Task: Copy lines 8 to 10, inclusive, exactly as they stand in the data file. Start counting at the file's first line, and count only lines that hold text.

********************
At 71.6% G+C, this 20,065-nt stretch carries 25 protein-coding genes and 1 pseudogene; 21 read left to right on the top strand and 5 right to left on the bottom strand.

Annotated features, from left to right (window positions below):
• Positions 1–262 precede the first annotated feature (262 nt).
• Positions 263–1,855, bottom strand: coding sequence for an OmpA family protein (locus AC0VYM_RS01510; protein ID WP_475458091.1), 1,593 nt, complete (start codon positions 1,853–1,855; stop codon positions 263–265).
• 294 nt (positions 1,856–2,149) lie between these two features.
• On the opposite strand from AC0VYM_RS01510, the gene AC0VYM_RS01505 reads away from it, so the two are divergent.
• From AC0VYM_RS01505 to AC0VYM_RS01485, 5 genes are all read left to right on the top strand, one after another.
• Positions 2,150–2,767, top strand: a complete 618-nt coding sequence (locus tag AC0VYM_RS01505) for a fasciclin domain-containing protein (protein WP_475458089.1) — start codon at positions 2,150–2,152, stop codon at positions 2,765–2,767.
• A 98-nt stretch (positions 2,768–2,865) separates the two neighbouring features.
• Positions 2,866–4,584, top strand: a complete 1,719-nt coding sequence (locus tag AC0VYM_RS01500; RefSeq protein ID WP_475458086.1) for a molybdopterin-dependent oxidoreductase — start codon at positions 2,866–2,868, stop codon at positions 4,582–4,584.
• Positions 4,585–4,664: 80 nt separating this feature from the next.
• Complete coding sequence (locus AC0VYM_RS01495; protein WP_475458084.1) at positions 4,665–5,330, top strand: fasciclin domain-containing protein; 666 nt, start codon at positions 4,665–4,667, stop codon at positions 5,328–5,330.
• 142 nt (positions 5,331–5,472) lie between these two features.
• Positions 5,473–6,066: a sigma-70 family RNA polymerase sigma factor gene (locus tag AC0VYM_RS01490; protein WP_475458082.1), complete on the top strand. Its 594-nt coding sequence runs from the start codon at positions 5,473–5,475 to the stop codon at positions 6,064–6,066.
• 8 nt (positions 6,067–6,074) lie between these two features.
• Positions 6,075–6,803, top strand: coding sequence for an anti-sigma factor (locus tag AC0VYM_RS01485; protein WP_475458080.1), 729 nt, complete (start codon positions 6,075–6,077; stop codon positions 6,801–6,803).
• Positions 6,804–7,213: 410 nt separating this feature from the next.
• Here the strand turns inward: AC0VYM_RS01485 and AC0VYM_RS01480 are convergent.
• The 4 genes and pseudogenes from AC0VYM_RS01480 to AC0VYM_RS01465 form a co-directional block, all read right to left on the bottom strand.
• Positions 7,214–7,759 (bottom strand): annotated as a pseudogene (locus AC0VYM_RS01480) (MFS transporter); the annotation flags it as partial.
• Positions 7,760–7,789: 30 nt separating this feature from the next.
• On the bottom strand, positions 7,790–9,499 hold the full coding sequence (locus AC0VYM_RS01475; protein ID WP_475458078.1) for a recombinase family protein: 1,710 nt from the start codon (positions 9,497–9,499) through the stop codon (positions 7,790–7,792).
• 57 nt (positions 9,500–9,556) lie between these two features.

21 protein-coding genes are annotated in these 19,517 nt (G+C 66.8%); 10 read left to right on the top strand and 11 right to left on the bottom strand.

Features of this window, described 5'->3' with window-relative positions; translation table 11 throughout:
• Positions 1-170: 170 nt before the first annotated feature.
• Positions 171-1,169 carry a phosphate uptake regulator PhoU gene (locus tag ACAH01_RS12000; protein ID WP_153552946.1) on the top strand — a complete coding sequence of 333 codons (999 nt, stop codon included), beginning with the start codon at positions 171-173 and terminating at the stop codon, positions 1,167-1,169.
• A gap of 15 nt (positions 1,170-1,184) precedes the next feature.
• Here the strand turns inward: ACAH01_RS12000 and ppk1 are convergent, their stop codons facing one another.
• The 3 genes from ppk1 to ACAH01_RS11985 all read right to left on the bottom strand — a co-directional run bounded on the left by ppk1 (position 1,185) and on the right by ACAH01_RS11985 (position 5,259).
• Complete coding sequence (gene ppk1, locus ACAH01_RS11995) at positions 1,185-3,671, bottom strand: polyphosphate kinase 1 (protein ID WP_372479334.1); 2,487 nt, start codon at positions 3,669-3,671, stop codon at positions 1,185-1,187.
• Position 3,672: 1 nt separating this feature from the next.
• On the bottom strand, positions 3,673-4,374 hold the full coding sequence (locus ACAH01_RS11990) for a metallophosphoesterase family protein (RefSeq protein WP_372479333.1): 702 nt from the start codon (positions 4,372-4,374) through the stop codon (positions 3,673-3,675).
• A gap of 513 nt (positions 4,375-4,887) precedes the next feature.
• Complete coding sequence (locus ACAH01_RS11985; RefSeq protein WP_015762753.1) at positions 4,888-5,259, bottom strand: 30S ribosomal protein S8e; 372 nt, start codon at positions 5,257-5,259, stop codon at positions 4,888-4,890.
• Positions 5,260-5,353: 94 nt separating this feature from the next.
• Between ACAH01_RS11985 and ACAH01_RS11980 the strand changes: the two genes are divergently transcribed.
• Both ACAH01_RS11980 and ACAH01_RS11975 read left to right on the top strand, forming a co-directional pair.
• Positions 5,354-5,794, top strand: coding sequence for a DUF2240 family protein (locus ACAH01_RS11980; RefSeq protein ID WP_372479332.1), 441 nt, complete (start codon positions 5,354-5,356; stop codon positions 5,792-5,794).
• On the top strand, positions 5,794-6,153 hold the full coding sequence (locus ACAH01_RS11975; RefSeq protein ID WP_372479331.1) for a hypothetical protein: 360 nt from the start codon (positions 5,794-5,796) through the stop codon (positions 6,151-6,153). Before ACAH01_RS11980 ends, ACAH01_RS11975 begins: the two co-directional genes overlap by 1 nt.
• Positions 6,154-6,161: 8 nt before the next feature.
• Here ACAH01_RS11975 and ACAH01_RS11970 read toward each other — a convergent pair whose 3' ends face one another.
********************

• Positions 2,150–2,767, top strand: a complete 618-nt coding sequence (locus tag AC0VYM_RS01505) for a fasciclin domain-containing protein (protein WP_475458089.1) — start codon at positions 2,150–2,152, stop codon at positions 2,765–2,767.
• A 98-nt stretch (positions 2,768–2,865) separates the two neighbouring features.
• Positions 2,866–4,584, top strand: a complete 1,719-nt coding sequence (locus tag AC0VYM_RS01500; RefSeq protein ID WP_475458086.1) for a molybdopterin-dependent oxidoreductase — start codon at positions 2,866–2,868, stop codon at positions 4,582–4,584.